How long does alimony or spousal maintenance last?
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How long does alimony or spousal maintenance last?

On Behalf of | May 20, 2024 | Property Division |

Separating financial resources is an important element of a Colorado divorce. In addition to dividing property, divorcing spouses also need to address ongoing financial support. Child support is typically automatic and lasts until young adults are old enough to live independently.

Alimony or spousal maintenance requires intentional action on the part of the spouses divorcing. A lower-earning or dependent spouse typically needs to file a request with the courts to receive temporary spousal maintenance during the divorce and longer-term maintenance payments after the divorce.

Both those paying and those receiving spousal maintenance may have questions about the rules that govern the financial obligations of one spouse to the other after divorce proceedings. How long does spousal maintenance typically last after a divorce?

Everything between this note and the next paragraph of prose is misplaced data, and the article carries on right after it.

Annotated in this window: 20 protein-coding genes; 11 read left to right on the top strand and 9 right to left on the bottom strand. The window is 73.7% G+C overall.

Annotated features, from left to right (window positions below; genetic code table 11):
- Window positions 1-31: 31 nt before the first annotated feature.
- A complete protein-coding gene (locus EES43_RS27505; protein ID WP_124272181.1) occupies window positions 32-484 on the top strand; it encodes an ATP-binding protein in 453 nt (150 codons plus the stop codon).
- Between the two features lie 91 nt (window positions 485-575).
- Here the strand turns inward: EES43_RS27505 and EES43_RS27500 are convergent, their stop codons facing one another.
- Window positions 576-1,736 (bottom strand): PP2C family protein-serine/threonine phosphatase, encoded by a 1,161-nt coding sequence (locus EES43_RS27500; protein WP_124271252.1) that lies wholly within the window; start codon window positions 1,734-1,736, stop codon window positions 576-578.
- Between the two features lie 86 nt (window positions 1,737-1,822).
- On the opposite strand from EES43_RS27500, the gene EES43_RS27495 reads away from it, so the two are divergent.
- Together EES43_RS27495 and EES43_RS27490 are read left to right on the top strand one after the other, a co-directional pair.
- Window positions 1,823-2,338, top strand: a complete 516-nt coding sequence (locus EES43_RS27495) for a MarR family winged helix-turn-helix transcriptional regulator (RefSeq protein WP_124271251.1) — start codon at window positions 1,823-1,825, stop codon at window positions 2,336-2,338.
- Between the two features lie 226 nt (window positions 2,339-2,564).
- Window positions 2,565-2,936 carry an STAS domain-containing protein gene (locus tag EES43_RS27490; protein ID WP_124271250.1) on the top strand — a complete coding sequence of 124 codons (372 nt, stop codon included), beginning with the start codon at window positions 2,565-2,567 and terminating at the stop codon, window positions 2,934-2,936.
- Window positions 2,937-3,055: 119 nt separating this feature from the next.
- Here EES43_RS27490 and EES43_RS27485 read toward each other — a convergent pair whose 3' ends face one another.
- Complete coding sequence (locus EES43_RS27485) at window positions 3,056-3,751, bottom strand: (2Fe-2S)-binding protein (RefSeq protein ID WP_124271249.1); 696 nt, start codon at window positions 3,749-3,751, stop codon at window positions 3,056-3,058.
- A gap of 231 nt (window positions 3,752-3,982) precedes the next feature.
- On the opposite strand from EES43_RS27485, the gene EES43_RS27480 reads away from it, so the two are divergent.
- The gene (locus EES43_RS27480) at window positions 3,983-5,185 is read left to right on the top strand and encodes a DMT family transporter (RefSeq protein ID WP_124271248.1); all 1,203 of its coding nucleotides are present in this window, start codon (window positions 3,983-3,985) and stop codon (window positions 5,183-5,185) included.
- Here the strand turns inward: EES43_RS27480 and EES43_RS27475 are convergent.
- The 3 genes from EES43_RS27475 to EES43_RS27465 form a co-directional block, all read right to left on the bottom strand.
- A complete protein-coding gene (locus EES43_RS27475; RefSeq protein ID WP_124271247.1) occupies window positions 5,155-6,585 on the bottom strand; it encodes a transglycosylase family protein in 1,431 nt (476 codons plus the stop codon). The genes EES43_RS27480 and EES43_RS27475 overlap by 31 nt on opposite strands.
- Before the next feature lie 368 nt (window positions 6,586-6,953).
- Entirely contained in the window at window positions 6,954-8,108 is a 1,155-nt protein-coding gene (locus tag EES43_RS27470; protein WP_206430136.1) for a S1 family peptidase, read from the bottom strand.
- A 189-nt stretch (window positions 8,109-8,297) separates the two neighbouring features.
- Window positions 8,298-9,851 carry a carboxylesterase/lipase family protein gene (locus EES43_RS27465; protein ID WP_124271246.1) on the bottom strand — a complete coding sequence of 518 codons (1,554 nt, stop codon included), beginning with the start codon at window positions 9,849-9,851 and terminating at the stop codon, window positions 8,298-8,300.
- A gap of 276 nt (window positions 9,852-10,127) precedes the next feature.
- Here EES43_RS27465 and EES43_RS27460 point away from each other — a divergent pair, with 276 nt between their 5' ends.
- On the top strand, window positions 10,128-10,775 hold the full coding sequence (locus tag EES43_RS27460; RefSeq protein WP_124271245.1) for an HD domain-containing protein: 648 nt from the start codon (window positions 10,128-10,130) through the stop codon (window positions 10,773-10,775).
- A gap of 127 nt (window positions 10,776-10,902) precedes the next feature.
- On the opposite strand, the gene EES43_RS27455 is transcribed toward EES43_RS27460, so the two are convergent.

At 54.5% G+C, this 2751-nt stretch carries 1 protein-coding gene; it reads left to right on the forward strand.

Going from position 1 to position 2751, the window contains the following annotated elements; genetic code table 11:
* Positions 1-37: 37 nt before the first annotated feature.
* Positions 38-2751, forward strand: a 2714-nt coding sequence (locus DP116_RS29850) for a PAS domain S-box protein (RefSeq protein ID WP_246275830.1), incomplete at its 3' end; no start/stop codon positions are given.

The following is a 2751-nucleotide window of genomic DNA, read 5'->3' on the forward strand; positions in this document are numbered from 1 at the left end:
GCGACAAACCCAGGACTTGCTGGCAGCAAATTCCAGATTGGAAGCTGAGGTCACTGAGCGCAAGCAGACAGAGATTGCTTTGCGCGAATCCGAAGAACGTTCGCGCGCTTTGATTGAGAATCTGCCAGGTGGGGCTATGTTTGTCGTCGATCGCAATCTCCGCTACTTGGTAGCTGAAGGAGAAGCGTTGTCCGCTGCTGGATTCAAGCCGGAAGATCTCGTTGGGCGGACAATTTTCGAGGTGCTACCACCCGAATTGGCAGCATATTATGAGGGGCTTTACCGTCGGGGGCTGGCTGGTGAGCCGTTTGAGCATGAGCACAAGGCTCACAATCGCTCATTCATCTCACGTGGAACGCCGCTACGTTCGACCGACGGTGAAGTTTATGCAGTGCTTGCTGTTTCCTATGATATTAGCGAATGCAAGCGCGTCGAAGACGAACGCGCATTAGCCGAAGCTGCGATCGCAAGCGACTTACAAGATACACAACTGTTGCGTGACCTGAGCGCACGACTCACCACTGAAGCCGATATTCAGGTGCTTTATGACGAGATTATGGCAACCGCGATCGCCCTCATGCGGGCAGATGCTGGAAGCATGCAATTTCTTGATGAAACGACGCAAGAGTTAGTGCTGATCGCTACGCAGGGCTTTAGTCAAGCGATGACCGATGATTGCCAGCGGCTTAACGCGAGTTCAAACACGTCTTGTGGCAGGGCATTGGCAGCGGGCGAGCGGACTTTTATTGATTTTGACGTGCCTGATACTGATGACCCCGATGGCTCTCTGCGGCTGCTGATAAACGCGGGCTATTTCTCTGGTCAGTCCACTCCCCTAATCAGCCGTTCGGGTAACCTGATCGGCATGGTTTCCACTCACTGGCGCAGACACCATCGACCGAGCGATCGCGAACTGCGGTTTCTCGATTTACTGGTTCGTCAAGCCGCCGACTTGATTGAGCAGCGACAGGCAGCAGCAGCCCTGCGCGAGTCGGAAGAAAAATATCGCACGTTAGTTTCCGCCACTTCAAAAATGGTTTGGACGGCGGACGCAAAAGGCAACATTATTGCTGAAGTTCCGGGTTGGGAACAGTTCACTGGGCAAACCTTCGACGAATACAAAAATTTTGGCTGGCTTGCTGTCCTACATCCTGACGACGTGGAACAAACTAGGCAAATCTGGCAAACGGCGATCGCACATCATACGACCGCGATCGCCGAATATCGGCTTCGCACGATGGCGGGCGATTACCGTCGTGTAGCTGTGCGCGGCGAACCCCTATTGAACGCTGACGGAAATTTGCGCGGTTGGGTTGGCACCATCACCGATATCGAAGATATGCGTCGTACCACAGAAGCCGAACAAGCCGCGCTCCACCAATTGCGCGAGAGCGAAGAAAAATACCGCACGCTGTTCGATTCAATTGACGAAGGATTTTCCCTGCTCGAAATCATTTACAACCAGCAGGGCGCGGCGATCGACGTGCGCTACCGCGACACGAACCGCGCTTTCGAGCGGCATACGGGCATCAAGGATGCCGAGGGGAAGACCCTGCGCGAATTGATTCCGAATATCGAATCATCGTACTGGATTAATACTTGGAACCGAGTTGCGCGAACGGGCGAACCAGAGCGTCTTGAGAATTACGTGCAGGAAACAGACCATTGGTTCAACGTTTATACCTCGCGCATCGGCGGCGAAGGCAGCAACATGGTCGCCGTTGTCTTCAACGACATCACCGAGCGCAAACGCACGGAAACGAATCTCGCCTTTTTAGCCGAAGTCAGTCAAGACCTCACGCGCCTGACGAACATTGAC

Marriage duration and needs determine order length

Judges look at numerous different factors when deciding how long spousal maintenance payments should last after a divorce. The duration of the marriage is one of the most important considerations. Shorter marriages are often subject to shorter maintenance orders. State law has rules for shorter marriages expressed as a percentage of the duration of the marriage.

However, once spouses have remained married for at least 12 and a half years, the courts may award a dependent spouse maintenance that lasts up to half of the length of the marriage. After 20 years of marriage, the possibility for indefinite or permanent spousal maintenance exists.

Still, permanent awards are uncommon. They usually reflect egregious discrepancies in earning potential, serious health issues experienced by one spouse or an arrangement to provide ongoing care for a shared child with disabling medical conditions that may limit one spouse’s earning potential indefinitely.

The courts create unique spousal maintenance orders for each divorce case a judge hears. Spouses do potentially have the option of settling maintenance matters by cooperating with one another instead of litigating and asking a judge to set those terms.

Those who understand the rules that govern alimony or spousal maintenance in Colorado can set realistic goals for their upcoming divorce proceedings. Learning about Colorado’s unique divorce statutes can benefit those concerned about the financial implications of an upcoming divorce.